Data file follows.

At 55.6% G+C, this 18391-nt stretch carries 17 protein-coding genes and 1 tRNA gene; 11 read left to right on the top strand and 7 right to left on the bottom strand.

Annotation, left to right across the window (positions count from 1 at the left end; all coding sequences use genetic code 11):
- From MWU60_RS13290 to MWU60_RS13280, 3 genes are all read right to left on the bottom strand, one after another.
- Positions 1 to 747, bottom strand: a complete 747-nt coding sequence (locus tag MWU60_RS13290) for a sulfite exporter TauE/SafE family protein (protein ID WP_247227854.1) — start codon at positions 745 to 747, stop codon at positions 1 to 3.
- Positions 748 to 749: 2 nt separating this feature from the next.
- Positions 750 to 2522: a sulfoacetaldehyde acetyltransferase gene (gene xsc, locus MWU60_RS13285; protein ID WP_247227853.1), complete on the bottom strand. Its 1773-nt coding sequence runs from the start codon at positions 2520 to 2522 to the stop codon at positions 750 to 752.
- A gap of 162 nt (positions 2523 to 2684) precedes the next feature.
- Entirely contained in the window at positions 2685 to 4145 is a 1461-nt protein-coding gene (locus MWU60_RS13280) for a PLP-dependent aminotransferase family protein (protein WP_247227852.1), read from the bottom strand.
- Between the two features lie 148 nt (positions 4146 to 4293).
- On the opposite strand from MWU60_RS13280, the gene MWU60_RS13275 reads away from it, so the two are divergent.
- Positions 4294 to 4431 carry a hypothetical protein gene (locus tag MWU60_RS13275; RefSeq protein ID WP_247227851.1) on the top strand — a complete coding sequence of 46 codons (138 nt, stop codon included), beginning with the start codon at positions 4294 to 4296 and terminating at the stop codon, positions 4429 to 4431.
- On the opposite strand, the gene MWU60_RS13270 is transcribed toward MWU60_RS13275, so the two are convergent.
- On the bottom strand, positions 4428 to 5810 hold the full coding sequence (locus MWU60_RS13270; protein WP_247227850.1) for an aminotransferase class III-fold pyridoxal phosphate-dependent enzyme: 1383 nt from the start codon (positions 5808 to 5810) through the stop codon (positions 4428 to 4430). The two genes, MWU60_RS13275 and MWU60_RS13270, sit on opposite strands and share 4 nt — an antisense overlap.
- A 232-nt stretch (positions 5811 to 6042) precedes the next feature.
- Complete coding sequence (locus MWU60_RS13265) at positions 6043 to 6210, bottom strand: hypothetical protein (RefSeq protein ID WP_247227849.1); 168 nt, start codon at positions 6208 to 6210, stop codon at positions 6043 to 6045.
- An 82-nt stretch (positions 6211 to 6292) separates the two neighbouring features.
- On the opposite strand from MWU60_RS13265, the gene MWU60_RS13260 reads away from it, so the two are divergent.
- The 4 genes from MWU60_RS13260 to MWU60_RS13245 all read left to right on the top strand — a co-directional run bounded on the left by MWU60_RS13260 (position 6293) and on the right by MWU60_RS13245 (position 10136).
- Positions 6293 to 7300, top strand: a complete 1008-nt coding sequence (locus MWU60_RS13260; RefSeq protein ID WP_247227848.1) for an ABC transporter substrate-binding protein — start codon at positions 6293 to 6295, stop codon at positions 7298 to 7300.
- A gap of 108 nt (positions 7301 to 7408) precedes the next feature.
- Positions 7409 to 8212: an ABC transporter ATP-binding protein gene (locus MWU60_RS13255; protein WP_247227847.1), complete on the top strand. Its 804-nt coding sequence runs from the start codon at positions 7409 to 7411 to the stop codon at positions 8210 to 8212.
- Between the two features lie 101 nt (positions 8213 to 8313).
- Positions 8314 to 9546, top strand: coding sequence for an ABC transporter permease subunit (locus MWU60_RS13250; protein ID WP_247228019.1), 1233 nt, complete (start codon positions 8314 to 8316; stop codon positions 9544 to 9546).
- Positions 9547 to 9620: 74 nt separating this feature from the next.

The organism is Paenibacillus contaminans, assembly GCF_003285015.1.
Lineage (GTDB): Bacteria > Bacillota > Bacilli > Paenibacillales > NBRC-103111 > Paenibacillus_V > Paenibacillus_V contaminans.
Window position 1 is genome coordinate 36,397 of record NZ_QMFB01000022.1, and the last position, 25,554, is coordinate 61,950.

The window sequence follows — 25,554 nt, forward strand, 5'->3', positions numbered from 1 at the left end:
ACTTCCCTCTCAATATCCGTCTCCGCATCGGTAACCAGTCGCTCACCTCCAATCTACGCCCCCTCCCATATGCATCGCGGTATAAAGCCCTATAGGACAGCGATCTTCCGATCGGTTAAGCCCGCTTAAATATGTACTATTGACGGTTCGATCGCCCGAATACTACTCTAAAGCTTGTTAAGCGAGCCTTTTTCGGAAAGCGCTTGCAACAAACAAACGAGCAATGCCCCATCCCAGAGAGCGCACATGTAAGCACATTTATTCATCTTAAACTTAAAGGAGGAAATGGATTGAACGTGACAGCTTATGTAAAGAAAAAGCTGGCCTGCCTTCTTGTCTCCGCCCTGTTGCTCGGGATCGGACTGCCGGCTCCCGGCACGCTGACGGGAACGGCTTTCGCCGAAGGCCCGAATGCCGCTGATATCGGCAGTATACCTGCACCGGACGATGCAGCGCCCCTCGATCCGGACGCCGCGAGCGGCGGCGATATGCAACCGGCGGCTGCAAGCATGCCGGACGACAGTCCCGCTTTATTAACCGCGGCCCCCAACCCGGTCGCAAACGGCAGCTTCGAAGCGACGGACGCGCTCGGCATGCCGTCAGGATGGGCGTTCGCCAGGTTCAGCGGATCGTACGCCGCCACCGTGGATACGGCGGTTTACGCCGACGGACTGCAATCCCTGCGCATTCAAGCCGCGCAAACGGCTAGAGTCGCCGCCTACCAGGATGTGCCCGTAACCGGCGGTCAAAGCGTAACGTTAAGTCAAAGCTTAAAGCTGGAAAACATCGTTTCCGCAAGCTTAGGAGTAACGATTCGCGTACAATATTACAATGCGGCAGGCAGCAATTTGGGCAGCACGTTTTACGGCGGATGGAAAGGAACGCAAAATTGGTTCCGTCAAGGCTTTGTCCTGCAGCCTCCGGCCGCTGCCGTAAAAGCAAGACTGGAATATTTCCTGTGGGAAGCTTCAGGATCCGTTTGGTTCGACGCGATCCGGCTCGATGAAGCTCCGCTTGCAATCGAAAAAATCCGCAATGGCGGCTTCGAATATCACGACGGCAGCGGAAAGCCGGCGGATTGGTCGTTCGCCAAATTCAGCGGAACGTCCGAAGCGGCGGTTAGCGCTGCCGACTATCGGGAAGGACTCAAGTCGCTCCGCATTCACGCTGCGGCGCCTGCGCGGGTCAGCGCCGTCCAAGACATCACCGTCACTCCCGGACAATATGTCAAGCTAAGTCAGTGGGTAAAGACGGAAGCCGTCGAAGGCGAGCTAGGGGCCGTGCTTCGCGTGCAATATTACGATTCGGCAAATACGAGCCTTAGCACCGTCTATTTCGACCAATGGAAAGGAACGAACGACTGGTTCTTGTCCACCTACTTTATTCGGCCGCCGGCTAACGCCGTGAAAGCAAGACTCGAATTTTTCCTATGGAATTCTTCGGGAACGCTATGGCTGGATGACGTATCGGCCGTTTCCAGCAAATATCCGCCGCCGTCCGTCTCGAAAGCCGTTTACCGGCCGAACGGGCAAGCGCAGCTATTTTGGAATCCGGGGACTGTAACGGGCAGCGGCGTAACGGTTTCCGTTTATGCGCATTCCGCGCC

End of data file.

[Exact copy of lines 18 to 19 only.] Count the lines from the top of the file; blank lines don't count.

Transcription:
- The 4 genes from MWU60_RS13260 to MWU60_RS13245 all read left to right on the top strand — a co-directional run bounded on the left by MWU60_RS13260 (position 6293) and on the right by MWU60_RS13245 (position 10136).
- Positions 6293 to 7300, top strand: a complete 1008-nt coding sequence (locus MWU60_RS13260; RefSeq protein ID WP_247227848.1) for an ABC transporter substrate-binding protein — start codon at positions 6293 to 6295, stop codon at positions 7298 to 7300.